“Most kids dream of scoring the perfect goal. I’ve always dreamed of stopping it.”
Iker Casillas sums up pretty much every football enthusiast’s ambition in this priceless sentence. There’s just an in-built tendency in every fan’s heart to want to score, or see an exceptional goal being scored. It’s completely true, and I’ve been there, picturing myself wheeling away in celebration after having scored a knuckleball free kick, or having smashed a volley into the bottom corner, or having curled the ball into the net, Toni Kroos style.
If you’re caught in traffic and call up your mate to ask what the scoreline is, you instinctively ask who scored, if there was any exceptional chance created, and what is the likelihood of one being scored (again). It can’t be helped, it’s just there. What no one would ever ask would be something like ‘Did the goalkeeper make any outstanding saves?’, ‘Was there any exceptional, goal – saving tackling?’ There are extremely few who dream of bumping fists with their ‘keeper after having made an inch perfect sliding tackle, or clearing the ball off the line, or coming out with the ball in a 2v1 situation as the last defender.
What I’m getting at is somewhat an under-appreciation and undervaluation of a defender’s job. And a goalkeeper’s, for that matter. Their contributions are paramount to the success of any footballing side, but ironically, they’re also the very same contributions that are easily overlooked by most around the world. There are a great amount of players who make their impact felt on the pitch. You give them the ball and 2 seconds on it, they’ll pick the perfect pass to play a teammate in, or shoot one in the top bins from 35 odd yards out. And these are the people who are adored, whose jerseys are bought, whose names make all the big headlines, and rightfully so. But there exists another set of players, and these are the ones whose impact is noted in their absence. They are the unobtrusive gems of any side, and you notice what they bring to the table only after it’s taken away. It doesn’t take a genius to figure out that the first set is that of the sharpshooters and the clinical target-men, and the second is that of the watchful protectors, and midfield generals and the men who make the team ‘tick’.
A striker missing a 1v1 is generally forgotten minutes after the match, but a defender’s ‘naivety and recklessness’ is a cause for debate for quite a long time. It seems that nearly their every action is carefully scrutinised, and there is a negligible tolerance of errors. Being a good goalkeeper is like being a good person – People tend to forget all the great saves you’ve made, but focus on the ones you let in. To quote Ian Rush, “It’s best being a striker. If you miss five then score the winner, you’re a hero. The goalkeeper can play a blinder, then let one in… and he’s a villain.”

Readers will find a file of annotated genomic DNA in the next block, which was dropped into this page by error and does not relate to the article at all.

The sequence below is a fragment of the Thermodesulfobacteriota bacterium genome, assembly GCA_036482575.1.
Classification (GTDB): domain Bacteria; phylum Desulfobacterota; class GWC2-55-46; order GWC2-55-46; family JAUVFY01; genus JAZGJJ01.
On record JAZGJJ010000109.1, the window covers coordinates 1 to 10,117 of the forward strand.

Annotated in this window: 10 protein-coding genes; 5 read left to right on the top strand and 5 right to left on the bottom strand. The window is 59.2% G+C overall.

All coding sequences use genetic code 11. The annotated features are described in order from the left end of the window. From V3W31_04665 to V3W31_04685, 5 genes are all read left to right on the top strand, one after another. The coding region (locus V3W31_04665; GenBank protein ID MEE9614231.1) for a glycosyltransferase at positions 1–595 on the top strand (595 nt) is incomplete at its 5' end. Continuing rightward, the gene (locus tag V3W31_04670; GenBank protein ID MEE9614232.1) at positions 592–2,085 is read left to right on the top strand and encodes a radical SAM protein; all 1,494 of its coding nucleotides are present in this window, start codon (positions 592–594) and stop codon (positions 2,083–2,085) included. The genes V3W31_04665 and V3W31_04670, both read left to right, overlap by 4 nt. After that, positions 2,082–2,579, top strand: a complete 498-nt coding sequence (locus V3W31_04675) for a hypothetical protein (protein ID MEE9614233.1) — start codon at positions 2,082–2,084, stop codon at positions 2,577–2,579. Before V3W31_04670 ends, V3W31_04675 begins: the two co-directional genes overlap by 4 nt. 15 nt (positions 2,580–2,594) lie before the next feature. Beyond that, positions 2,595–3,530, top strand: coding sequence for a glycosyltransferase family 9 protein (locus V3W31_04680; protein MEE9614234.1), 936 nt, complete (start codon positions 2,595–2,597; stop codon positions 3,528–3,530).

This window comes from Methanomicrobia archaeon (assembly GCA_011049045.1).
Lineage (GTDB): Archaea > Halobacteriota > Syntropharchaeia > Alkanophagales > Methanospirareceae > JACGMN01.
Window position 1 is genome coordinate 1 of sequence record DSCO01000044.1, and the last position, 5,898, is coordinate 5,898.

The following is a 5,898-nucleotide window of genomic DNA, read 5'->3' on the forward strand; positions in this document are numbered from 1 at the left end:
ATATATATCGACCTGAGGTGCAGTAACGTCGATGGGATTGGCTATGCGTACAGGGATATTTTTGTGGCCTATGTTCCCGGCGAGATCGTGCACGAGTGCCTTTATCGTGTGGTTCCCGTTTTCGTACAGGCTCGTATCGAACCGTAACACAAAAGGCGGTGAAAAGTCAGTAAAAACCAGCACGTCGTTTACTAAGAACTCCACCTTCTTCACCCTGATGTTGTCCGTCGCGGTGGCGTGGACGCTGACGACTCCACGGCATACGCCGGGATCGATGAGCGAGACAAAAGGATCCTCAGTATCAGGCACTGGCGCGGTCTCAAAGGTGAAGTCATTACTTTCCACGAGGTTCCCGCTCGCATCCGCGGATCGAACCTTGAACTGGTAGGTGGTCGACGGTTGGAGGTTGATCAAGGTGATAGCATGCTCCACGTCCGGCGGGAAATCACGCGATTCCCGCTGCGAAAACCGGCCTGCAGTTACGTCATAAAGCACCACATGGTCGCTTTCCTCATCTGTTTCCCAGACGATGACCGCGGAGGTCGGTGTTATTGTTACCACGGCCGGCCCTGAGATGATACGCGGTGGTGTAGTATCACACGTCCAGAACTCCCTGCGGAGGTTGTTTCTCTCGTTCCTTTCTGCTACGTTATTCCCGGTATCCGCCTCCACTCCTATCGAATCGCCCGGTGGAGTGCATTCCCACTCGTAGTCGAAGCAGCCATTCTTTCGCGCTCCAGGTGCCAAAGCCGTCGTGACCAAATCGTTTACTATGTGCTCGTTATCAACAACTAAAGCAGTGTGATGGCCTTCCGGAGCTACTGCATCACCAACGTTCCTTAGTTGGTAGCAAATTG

And it isn’t just in the mind and mentality, even if you look at the estimated transfer value and the actual fees (in transfers and in wages), you would notice a pattern that attackers are placed at a higher value and are generally paid better than their defending counterparts.
And coming to the final part, which is the question of accolades. The most prestigious individual award is the FIFA World’s Best Player Award, now that the Ballon D’Or has been scrapped. In all honestly, it is undeniable that Messi and Ronaldo have been extremely deserving of all the awards they’ve received. With that being said, I’d like to put forward a point originally made by Phillip Lahm, that the Ballon D’Or is now simply a popularity contest among strikers. “Only the players who score goals can be crowned the best footballer of the year…But football is teamwork, unity, defence, assists, sacrifice. I believe that when FIFA hands out an award, it should not be a marketing prize that solely honours the protagonists of a media-crazy sport. Maybe there shouldn’t be an individual award in a team sport but (in addition to the world XI) four single awards for best goalkeeper, best defender, best midfielder and best striker instead.” And it’d be extremely hard to disagree with him.
While there is a growing admiration of the creative hubs and the pass masters, and appreciation for the N’Golo Kantés of the world has been on a rise, there are still a huge amount of players tasked with playing most of their game inside their own half who are still criminally underrated. Let’s hope that veneration for these guardians continues to rise, and they finally get the recognition that they so deserve.
After all, their goal is stopping yours. And them doing their job doesn’t guarantee a win, but it guarantees that you never lose. People have scored plenty of lucky goals, but no one has ever made a lucky save….